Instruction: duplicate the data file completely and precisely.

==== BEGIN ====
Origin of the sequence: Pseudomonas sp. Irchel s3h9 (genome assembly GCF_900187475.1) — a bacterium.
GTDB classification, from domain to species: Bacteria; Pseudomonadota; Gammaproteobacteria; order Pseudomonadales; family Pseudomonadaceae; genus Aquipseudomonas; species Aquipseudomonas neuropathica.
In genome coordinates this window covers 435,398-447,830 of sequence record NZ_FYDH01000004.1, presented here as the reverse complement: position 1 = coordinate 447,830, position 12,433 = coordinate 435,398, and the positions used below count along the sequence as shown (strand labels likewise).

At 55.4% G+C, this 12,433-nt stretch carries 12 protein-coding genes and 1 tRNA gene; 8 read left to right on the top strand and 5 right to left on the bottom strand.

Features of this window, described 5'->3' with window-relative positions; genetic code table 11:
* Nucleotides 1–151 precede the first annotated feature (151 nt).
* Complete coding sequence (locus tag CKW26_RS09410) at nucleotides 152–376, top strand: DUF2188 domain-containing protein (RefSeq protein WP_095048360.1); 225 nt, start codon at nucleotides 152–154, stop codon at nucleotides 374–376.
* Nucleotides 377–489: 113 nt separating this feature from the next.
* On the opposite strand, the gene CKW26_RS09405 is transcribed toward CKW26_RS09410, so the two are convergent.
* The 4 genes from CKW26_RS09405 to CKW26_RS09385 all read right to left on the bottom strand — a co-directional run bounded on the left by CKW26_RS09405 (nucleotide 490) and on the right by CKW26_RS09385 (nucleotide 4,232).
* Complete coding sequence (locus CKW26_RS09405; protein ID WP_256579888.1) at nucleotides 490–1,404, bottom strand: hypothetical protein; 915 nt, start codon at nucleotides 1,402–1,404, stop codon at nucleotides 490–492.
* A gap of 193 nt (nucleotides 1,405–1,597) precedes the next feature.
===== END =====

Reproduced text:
Origin of the sequence: Pseudomonas sp. Irchel s3h9 (genome assembly GCF_900187475.1) — a bacterium.
GTDB classification, from domain to species: Bacteria; Pseudomonadota; Gammaproteobacteria; order Pseudomonadales; family Pseudomonadaceae; genus Aquipseudomonas; species Aquipseudomonas neuropathica.
In genome coordinates this window covers 435,398-447,830 of sequence record NZ_FYDH01000004.1, presented here as the reverse complement: position 1 = coordinate 447,830, position 12,433 = coordinate 435,398, and the positions used below count along the sequence as shown (strand labels likewise).

At 55.4% G+C, this 12,433-nt stretch carries 12 protein-coding genes and 1 tRNA gene; 8 read left to right on the top strand and 5 right to left on the bottom strand.

Features of this window, described 5'->3' with window-relative positions; genetic code table 11:
* Nucleotides 1–151 precede the first annotated feature (151 nt).
* Complete coding sequence (locus tag CKW26_RS09410) at nucleotides 152–376, top strand: DUF2188 domain-containing protein (RefSeq protein WP_095048360.1); 225 nt, start codon at nucleotides 152–154, stop codon at nucleotides 374–376.
* Nucleotides 377–489: 113 nt separating this feature from the next.
* On the opposite strand, the gene CKW26_RS09405 is transcribed toward CKW26_RS09410, so the two are convergent.
* The 4 genes from CKW26_RS09405 to CKW26_RS09385 all read right to left on the bottom strand — a co-directional run bounded on the left by CKW26_RS09405 (nucleotide 490) and on the right by CKW26_RS09385 (nucleotide 4,232).
* Complete coding sequence (locus CKW26_RS09405; protein ID WP_256579888.1) at nucleotides 490–1,404, bottom strand: hypothetical protein; 915 nt, start codon at nucleotides 1,402–1,404, stop codon at nucleotides 490–492.
* A gap of 193 nt (nucleotides 1,405–1,597) precedes the next feature.